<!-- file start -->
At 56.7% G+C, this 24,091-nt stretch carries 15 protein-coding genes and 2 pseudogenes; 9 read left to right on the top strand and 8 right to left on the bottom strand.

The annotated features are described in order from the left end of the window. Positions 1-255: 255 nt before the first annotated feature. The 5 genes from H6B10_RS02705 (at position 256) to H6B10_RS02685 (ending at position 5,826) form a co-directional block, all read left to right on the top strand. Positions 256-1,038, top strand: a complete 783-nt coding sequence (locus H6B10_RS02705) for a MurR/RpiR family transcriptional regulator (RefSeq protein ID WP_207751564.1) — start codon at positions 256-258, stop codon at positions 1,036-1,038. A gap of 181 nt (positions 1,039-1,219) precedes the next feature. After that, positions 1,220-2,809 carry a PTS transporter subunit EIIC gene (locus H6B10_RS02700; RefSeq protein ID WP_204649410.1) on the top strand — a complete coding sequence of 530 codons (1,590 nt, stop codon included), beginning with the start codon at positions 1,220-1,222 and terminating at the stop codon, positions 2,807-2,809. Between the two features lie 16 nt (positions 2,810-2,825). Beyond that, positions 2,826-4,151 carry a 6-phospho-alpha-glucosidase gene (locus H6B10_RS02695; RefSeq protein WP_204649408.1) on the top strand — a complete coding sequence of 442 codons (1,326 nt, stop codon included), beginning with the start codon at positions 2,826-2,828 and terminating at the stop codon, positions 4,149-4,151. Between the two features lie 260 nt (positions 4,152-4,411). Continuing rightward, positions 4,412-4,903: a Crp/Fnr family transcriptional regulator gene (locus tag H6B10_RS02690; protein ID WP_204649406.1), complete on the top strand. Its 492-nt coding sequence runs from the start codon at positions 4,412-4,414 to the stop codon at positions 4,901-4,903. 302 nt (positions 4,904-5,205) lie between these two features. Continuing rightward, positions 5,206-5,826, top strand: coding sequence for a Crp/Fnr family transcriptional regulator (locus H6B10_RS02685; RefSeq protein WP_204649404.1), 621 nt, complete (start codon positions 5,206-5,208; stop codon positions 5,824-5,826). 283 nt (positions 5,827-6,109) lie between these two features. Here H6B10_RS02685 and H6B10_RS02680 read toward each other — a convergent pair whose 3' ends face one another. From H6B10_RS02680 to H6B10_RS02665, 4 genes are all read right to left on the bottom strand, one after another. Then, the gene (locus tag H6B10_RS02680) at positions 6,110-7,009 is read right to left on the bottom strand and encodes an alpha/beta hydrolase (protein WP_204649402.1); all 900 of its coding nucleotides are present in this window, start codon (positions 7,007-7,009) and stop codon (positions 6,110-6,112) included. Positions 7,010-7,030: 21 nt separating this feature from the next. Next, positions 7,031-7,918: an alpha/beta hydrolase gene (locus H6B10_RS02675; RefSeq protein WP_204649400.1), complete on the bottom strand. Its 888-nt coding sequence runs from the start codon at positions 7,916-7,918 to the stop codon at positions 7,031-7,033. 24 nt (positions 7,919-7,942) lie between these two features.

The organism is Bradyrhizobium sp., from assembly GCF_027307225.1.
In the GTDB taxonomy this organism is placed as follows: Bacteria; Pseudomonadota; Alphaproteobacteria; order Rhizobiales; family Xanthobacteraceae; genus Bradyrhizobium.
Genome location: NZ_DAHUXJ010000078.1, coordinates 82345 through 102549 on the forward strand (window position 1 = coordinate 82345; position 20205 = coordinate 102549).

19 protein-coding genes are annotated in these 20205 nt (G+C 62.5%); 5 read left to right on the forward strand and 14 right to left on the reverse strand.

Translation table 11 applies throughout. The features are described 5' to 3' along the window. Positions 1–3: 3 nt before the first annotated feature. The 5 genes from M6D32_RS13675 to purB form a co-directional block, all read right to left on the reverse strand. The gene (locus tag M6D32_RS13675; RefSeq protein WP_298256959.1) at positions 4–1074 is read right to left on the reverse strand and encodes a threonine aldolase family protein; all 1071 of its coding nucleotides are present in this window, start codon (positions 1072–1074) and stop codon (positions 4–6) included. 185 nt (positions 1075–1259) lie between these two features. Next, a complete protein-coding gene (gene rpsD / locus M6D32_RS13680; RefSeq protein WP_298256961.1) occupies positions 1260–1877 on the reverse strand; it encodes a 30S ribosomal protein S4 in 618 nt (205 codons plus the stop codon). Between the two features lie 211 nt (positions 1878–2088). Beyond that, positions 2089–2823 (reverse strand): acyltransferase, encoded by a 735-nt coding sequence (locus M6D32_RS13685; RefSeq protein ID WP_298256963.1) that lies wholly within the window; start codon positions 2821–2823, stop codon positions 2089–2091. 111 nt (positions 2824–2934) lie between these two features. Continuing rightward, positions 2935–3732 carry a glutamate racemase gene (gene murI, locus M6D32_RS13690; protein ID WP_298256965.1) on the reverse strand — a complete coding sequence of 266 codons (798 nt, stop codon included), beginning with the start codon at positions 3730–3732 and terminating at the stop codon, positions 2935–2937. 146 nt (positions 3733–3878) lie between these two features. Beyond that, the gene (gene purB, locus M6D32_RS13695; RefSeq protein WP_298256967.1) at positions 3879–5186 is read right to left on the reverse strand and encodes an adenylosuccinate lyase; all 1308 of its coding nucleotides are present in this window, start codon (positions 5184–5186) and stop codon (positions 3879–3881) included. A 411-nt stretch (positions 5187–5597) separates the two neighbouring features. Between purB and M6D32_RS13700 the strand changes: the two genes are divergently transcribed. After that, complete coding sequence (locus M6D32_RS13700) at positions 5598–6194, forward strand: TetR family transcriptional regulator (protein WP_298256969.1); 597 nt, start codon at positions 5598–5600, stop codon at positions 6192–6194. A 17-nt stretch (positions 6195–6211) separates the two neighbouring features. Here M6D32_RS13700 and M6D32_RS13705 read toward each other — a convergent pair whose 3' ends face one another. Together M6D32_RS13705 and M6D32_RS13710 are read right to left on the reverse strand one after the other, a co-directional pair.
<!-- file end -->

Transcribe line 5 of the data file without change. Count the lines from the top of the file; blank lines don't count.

Genome location: NZ_DAHUXJ010000078.1, coordinates 82345 through 102549 on the forward strand (window position 1 = coordinate 82345; position 20205 = coordinate 102549).